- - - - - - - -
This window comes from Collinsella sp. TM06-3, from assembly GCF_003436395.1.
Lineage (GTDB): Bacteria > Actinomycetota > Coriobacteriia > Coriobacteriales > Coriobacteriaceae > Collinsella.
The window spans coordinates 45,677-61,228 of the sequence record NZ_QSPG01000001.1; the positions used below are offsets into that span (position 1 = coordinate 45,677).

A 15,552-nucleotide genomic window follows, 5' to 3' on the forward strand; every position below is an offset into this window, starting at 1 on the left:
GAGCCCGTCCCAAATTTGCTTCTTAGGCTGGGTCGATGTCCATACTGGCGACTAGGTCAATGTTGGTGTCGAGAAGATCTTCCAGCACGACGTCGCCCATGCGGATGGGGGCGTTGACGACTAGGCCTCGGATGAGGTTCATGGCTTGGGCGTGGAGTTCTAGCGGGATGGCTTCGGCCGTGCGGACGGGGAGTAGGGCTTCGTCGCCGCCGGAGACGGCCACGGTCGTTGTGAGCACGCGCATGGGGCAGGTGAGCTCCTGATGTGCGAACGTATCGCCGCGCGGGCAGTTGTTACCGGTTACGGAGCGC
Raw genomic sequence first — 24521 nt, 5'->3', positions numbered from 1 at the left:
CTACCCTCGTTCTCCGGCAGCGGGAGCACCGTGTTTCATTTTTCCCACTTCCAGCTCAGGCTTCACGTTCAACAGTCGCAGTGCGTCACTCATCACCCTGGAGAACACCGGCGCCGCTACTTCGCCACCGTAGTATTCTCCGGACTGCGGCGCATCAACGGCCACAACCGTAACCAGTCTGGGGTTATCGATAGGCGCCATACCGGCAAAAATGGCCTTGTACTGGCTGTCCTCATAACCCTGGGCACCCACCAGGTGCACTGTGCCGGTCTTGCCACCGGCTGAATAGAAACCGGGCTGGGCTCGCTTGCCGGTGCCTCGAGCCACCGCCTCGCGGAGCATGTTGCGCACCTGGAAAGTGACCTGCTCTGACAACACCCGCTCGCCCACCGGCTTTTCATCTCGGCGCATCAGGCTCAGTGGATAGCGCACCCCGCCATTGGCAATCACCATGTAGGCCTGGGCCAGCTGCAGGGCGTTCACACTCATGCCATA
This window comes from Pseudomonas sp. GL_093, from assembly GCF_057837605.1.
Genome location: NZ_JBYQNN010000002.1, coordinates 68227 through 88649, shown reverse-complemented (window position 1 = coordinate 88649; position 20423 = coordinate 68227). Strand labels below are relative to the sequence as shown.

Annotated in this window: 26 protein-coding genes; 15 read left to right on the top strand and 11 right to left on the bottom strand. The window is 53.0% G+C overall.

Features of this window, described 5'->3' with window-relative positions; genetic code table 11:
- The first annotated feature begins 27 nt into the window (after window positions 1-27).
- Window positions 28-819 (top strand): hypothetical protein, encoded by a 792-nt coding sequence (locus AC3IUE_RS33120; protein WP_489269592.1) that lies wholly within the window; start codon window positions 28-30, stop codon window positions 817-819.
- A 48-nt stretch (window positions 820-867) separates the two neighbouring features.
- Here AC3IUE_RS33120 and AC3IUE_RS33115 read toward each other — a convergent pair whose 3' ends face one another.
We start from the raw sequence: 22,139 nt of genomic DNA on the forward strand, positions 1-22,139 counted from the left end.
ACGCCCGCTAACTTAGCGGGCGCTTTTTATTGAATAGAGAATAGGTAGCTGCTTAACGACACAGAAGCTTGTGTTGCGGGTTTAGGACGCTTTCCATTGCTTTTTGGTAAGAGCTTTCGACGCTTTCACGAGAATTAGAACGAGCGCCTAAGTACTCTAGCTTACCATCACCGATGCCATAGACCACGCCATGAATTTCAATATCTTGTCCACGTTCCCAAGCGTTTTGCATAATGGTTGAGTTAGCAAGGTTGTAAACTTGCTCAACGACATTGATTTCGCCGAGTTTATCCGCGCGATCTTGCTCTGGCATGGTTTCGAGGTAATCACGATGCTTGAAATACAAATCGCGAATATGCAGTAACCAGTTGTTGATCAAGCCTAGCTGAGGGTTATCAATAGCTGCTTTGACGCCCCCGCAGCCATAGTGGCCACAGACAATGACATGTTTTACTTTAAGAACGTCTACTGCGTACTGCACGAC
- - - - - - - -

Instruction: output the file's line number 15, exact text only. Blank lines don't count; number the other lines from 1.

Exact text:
- Here AC3IUE_RS33120 and AC3IUE_RS33115 read toward each other — a convergent pair whose 3' ends face one another.